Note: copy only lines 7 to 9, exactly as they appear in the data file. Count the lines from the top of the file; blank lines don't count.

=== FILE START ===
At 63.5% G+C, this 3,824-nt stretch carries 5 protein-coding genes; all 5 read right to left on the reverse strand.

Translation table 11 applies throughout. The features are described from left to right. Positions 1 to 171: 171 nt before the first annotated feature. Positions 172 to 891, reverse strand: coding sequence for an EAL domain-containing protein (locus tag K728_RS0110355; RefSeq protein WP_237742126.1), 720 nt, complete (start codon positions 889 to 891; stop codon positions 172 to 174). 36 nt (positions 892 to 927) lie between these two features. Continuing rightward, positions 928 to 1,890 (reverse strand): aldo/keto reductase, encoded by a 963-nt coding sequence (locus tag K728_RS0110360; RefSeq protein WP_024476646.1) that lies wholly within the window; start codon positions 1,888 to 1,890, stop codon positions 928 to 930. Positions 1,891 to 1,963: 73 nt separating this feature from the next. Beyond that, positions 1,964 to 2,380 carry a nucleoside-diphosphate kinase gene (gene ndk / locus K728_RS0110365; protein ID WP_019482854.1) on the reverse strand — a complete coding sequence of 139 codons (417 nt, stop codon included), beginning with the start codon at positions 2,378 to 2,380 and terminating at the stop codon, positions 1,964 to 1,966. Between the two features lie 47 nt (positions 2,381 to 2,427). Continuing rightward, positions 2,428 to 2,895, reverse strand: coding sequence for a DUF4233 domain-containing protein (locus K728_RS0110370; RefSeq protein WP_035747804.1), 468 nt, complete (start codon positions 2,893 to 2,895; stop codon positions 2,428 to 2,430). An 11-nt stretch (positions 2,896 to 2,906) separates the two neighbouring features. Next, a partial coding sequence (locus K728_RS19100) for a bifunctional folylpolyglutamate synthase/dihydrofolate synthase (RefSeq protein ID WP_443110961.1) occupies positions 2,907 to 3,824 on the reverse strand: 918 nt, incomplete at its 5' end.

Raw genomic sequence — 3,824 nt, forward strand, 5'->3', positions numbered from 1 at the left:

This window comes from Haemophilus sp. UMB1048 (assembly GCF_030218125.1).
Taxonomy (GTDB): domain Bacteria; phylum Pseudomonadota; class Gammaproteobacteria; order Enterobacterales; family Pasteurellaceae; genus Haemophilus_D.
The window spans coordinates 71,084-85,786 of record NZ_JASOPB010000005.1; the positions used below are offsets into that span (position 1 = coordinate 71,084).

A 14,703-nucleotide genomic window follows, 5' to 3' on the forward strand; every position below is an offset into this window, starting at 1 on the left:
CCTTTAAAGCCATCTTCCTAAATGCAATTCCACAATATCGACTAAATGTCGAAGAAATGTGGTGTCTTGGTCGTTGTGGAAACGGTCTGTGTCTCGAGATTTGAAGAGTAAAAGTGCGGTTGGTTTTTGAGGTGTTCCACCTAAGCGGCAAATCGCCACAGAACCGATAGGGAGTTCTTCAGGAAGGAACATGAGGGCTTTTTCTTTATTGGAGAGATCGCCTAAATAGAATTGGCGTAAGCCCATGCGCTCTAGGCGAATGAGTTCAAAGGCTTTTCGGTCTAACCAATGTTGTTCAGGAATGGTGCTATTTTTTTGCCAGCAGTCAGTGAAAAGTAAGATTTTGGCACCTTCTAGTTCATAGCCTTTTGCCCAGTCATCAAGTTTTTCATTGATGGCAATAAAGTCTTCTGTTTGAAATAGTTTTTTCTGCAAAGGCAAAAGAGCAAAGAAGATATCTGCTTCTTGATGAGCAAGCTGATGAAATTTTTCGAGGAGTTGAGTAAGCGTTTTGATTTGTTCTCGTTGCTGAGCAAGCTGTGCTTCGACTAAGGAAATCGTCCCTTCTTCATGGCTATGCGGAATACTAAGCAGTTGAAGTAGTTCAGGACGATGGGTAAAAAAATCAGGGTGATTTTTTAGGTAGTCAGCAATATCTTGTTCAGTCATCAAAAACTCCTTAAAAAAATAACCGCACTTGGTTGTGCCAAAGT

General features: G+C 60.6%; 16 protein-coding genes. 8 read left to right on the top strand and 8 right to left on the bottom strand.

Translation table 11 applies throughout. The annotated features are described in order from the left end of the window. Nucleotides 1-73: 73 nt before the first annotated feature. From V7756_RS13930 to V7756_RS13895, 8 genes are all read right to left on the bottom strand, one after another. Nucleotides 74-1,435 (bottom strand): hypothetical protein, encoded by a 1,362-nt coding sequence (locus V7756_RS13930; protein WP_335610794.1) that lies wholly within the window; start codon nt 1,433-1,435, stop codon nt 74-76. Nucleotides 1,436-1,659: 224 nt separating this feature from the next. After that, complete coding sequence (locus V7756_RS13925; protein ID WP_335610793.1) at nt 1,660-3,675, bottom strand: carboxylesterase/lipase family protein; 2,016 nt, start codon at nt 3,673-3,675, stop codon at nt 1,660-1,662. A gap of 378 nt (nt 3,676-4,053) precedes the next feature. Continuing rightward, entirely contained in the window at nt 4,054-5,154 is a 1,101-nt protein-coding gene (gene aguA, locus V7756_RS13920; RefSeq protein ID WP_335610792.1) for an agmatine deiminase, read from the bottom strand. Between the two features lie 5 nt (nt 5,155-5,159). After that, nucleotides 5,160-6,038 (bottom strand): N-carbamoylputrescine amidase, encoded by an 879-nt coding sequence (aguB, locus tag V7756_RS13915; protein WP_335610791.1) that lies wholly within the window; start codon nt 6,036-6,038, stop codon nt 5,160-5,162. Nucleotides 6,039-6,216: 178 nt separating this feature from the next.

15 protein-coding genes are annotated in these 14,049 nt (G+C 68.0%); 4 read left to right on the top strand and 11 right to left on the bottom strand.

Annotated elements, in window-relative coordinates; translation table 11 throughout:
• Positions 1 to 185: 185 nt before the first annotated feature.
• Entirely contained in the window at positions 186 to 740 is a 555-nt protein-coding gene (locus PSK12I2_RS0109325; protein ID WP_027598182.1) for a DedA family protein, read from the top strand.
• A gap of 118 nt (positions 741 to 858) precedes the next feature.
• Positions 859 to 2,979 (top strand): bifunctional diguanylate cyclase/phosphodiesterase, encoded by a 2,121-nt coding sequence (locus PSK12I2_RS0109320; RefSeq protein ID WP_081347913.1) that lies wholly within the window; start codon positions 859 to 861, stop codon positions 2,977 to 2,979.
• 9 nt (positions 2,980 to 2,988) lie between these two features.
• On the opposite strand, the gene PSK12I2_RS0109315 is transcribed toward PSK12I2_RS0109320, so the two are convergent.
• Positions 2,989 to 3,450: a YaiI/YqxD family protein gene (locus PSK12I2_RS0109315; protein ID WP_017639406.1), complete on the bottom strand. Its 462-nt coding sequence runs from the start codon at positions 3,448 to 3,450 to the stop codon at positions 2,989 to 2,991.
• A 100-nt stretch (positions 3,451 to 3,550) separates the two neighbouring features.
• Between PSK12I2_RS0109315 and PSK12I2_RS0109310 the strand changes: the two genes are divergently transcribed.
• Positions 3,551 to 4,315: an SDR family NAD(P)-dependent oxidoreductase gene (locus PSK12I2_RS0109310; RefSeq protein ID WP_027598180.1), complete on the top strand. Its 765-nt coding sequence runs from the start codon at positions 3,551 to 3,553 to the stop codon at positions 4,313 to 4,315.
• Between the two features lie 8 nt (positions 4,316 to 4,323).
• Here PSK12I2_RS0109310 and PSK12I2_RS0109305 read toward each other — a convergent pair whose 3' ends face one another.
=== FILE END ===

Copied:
A 14,703-nucleotide genomic window follows, 5' to 3' on the forward strand; every position below is an offset into this window, starting at 1 on the left:
CCTTTAAAGCCATCTTCCTAAATGCAATTCCACAATATCGACTAAATGTCGAAGAAATGTGGTGTCTTGGTCGTTGTGGAAACGGTCTGTGTCTCGAGATTTGAAGAGTAAAAGTGCGGTTGGTTTTTGAGGTGTTCCACCTAAGCGGCAAATCGCCACAGAACCGATAGGGAGTTCTTCAGGAAGGAACATGAGGGCTTTTTCTTTATTGGAGAGATCGCCTAAATAGAATTGGCGTAAGCCCATGCGCTCTAGGCGAATGAGTTCAAAGGCTTTTCGGTCTAACCAATGTTGTTCAGGAATGGTGCTATTTTTTTGCCAGCAGTCAGTGAAAAGTAAGATTTTGGCACCTTCTAGTTCATAGCCTTTTGCCCAGTCATCAAGTTTTTCATTGATGGCAATAAAGTCTTCTGTTTGAAATAGTTTTTTCTGCAAAGGCAAAAGAGCAAAGAAGATATCTGCTTCTTGATGAGCAAGCTGATGAAATTTTTCGAGGAGTTGAGTAAGCGTTTTGATTTGTTCTCGTTGCTGAGCAAGCTGTGCTTCGACTAAGGAAATCGTCCCTTCTTCATGGCTATGCGGAATACTAAGCAGTTGAAGTAGTTCAGGACGATGGGTAAAAAAATCAGGGTGATTTTTTAGGTAGTCAGCAATATCTTGTTCAGTCATCAAAAACTCCTTAAAAAAATAACCGCACTTGGTTGTGCCAAAGT

General features: G+C 60.6%; 16 protein-coding genes. 8 read left to right on the top strand and 8 right to left on the bottom strand.